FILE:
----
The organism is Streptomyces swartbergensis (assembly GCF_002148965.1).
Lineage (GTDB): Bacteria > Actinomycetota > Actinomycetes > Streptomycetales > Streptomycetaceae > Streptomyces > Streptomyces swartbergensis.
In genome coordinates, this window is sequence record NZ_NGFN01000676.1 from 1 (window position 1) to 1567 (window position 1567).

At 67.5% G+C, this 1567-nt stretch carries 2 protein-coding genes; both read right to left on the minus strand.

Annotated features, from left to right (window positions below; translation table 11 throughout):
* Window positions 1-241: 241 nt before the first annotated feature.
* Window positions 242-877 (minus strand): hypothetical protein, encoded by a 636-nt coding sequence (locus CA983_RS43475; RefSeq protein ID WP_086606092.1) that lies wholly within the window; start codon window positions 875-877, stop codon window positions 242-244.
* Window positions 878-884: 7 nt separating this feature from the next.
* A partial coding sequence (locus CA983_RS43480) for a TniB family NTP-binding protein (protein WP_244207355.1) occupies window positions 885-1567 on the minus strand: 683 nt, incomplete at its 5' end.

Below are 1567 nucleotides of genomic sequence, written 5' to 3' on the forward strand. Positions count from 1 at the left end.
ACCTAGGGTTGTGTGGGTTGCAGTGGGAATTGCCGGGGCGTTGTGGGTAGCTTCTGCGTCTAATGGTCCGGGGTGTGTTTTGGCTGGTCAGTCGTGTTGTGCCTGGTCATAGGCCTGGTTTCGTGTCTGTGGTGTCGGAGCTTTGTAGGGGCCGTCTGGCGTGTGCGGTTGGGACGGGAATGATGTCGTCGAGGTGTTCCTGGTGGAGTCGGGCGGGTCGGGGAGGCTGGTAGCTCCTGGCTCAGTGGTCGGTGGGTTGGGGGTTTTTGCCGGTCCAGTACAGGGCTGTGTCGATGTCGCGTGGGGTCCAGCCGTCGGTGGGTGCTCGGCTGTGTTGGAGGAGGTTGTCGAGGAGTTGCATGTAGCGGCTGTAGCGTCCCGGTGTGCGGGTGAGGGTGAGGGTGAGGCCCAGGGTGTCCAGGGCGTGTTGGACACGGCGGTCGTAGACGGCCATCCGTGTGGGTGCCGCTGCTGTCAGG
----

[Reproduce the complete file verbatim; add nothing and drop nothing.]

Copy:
The organism is Streptomyces swartbergensis (assembly GCF_002148965.1).
Lineage (GTDB): Bacteria > Actinomycetota > Actinomycetes > Streptomycetales > Streptomycetaceae > Streptomyces > Streptomyces swartbergensis.
In genome coordinates, this window is sequence record NZ_NGFN01000676.1 from 1 (window position 1) to 1567 (window position 1567).

At 67.5% G+C, this 1567-nt stretch carries 2 protein-coding genes; both read right to left on the minus strand.

Annotated features, from left to right (window positions below; translation table 11 throughout):
* Window positions 1-241: 241 nt before the first annotated feature.
* Window positions 242-877 (minus strand): hypothetical protein, encoded by a 636-nt coding sequence (locus CA983_RS43475; RefSeq protein ID WP_086606092.1) that lies wholly within the window; start codon window positions 875-877, stop codon window positions 242-244.
* Window positions 878-884: 7 nt separating this feature from the next.
* A partial coding sequence (locus CA983_RS43480) for a TniB family NTP-binding protein (protein WP_244207355.1) occupies window positions 885-1567 on the minus strand: 683 nt, incomplete at its 5' end.

Below are 1567 nucleotides of genomic sequence, written 5' to 3' on the forward strand. Positions count from 1 at the left end.
ACCTAGGGTTGTGTGGGTTGCAGTGGGAATTGCCGGGGCGTTGTGGGTAGCTTCTGCGTCTAATGGTCCGGGGTGTGTTTTGGCTGGTCAGTCGTGTTGTGCCTGGTCATAGGCCTGGTTTCGTGTCTGTGGTGTCGGAGCTTTGTAGGGGCCGTCTGGCGTGTGCGGTTGGGACGGGAATGATGTCGTCGAGGTGTTCCTGGTGGAGTCGGGCGGGTCGGGGAGGCTGGTAGCTCCTGGCTCAGTGGTCGGTGGGTTGGGGGTTTTTGCCGGTCCAGTACAGGGCTGTGTCGATGTCGCGTGGGGTCCAGCCGTCGGTGGGTGCTCGGCTGTGTTGGAGGAGGTTGTCGAGGAGTTGCATGTAGCGGCTGTAGCGTCCCGGTGTGCGGGTGAGGGTGAGGGTGAGGCCCAGGGTGTCCAGGGCGTGTTGGACACGGCGGTCGTAGACGGCCATCCGTGTGGGTGCCGCTGCTGTCAGG